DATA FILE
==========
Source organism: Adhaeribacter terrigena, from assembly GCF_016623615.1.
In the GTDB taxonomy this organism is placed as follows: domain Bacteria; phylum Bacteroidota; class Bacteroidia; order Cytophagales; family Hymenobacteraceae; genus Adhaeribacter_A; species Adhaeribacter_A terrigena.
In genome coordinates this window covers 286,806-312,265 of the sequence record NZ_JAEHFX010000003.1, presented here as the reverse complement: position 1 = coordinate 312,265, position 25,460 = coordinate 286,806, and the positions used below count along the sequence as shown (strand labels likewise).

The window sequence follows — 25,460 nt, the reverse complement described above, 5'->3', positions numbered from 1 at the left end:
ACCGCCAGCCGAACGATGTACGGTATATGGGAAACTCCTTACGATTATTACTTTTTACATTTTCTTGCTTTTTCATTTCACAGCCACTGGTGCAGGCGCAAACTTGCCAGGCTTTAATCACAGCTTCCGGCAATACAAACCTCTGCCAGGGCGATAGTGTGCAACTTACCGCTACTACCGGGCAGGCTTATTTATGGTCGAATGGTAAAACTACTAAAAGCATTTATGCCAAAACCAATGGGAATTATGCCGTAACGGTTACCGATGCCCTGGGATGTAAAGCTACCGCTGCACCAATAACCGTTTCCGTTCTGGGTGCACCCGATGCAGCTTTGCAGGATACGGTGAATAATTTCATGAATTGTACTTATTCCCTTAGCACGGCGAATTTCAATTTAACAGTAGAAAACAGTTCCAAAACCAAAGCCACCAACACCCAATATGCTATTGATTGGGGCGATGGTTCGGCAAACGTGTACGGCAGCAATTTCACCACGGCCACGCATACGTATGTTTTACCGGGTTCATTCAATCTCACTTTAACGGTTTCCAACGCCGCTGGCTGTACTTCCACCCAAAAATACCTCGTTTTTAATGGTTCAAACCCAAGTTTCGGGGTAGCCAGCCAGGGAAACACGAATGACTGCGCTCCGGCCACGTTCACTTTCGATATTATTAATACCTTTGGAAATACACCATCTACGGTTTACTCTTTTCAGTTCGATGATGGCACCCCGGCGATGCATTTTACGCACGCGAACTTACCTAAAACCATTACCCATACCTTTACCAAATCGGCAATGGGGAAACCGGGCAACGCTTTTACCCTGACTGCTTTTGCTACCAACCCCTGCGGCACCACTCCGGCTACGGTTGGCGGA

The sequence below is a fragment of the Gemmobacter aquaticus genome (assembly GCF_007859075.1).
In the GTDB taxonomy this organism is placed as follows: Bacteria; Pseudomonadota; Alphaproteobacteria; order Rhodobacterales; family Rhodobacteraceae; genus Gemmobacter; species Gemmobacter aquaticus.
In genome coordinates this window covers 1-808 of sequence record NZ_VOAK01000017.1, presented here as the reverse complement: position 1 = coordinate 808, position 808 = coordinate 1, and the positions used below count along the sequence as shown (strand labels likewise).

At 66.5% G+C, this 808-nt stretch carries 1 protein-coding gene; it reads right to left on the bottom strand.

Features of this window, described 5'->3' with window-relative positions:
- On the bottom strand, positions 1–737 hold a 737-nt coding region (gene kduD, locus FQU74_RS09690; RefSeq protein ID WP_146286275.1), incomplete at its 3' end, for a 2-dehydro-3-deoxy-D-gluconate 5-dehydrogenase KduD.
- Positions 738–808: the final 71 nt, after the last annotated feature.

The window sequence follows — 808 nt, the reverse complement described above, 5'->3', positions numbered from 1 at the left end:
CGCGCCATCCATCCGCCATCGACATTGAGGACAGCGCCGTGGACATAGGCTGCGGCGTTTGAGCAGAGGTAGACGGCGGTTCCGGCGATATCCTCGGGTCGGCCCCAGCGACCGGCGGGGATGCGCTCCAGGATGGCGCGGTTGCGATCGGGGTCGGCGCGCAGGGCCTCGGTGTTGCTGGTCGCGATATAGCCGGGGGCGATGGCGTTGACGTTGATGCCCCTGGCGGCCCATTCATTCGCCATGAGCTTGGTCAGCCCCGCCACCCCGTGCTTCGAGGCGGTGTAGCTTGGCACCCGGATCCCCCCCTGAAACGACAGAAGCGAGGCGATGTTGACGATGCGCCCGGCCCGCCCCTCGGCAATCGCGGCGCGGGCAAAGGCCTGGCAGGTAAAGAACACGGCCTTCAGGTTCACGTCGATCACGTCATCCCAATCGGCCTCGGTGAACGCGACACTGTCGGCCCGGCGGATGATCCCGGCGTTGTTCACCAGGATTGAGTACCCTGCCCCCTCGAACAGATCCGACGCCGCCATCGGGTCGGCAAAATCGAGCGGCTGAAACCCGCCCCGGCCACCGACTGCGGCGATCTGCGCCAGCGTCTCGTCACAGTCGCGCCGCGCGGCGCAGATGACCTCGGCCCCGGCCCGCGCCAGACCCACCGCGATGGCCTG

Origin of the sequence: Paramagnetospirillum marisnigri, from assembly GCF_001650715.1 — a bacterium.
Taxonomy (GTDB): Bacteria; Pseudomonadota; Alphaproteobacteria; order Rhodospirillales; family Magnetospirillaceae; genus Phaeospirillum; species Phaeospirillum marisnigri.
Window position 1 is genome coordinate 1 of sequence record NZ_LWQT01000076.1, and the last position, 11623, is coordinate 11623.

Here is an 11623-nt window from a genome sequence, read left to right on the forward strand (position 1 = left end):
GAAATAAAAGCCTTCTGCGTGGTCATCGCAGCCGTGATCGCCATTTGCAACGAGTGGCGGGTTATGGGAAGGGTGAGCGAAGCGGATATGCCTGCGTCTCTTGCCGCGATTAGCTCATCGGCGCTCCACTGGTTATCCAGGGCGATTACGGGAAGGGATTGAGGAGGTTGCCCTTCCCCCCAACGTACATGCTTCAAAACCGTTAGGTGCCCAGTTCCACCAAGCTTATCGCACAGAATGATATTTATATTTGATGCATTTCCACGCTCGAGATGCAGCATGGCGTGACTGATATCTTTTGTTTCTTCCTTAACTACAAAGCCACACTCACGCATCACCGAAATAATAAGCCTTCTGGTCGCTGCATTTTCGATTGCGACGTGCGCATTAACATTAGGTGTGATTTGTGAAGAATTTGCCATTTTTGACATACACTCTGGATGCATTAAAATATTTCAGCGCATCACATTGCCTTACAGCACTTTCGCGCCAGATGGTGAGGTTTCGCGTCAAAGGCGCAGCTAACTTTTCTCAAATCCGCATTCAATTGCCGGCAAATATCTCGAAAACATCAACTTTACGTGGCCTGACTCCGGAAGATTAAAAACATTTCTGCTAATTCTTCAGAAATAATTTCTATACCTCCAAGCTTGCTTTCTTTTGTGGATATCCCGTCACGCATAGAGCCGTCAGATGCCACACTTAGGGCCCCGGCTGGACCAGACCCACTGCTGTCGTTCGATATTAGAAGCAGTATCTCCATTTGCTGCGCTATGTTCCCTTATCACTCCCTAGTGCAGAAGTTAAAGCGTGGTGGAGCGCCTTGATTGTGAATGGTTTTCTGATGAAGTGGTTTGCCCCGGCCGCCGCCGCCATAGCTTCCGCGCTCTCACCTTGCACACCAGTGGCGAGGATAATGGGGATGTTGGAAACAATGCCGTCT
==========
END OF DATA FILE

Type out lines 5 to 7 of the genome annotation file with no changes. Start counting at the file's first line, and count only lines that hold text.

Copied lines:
ACCGCCAGCCGAACGATGTACGGTATATGGGAAACTCCTTACGATTATTACTTTTTACATTTTCTTGCTTTTTCATTTCACAGCCACTGGTGCAGGCGCAAACTTGCCAGGCTTTAATCACAGCTTCCGGCAATACAAACCTCTGCCAGGGCGATAGTGTGCAACTTACCGCTACTACCGGGCAGGCTTATTTATGGTCGAATGGTAAAACTACTAAAAGCATTTATGCCAAAACCAATGGGAATTATGCCGTAACGGTTACCGATGCCCTGGGATGTAAAGCTACCGCTGCACCAATAACCGTTTCCGTTCTGGGTGCACCCGATGCAGCTTTGCAGGATACGGTGAATAATTTCATGAATTGTACTTATTCCCTTAGCACGGCGAATTTCAATTTAACAGTAGAAAACAGTTCCAAAACCAAAGCCACCAACACCCAATATGCTATTGATTGGGGCGATGGTTCGGCAAACGTGTACGGCAGCAATTTCACCACGGCCACGCATACGTATGTTTTACCGGGTTCATTCAATCTCACTTTAACGGTTTCCAACGCCGCTGGCTGTACTTCCACCCAAAAATACCTCGTTTTTAATGGTTCAAACCCAAGTTTCGGGGTAGCCAGCCAGGGAAACACGAATGACTGCGCTCCGGCCACGTTCACTTTCGATATTATTAATACCTTTGGAAATACACCATCTACGGTTTACTCTTTTCAGTTCGATGATGGCACCCCGGCGATGCATTTTACGCACGCGAACTTACCTAAAACCATTACCCATACCTTTACCAAATCGGCAATGGGGAAACCGGGCAACGCTTTTACCCTGACTGCTTTTGCTACCAACCCCTGCGGCACCACTCCGGCTACGGTTGGCGGA

The sequence below is a fragment of the Gemmobacter aquaticus genome (assembly GCF_007859075.1).
In the GTDB taxonomy this organism is placed as follows: Bacteria; Pseudomonadota; Alphaproteobacteria; order Rhodobacterales; family Rhodobacteraceae; genus Gemmobacter; species Gemmobacter aquaticus.